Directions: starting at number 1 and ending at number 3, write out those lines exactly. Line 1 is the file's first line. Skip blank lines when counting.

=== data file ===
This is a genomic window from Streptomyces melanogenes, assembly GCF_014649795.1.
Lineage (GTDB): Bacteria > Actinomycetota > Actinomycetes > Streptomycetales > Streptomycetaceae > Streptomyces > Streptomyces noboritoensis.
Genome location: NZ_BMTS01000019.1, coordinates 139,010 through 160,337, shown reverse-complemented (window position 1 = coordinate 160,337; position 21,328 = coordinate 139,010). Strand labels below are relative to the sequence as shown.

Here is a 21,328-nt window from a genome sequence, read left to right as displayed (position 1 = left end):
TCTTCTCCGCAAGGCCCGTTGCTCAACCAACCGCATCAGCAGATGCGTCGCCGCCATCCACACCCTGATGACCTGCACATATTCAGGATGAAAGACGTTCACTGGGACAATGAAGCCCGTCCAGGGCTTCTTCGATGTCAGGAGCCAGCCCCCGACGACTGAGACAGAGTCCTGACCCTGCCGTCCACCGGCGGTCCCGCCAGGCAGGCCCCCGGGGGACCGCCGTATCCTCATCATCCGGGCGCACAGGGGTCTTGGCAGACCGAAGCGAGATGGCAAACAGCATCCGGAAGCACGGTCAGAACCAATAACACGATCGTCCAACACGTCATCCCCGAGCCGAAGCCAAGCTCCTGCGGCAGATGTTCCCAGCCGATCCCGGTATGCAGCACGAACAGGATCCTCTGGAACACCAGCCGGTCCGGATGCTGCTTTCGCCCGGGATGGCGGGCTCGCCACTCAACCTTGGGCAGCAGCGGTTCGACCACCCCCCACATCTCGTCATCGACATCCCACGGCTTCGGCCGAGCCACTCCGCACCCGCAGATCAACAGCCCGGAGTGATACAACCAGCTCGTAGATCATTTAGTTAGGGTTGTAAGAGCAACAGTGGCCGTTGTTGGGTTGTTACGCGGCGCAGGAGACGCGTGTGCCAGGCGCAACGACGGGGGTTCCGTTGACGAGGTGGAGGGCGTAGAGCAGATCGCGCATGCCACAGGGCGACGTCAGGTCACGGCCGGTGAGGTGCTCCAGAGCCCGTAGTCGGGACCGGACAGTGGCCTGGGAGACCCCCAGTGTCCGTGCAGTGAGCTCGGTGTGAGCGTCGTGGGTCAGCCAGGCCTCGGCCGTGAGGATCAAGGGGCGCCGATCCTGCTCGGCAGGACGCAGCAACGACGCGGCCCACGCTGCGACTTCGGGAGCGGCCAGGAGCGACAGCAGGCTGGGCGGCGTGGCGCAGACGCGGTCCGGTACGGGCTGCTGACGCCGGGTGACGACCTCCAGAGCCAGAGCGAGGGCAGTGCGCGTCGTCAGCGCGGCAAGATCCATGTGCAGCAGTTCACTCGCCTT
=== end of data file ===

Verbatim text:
This is a genomic window from Streptomyces melanogenes, assembly GCF_014649795.1.
Lineage (GTDB): Bacteria > Actinomycetota > Actinomycetes > Streptomycetales > Streptomycetaceae > Streptomyces > Streptomyces noboritoensis.
Genome location: NZ_BMTS01000019.1, coordinates 139,010 through 160,337, shown reverse-complemented (window position 1 = coordinate 160,337; position 21,328 = coordinate 139,010). Strand labels below are relative to the sequence as shown.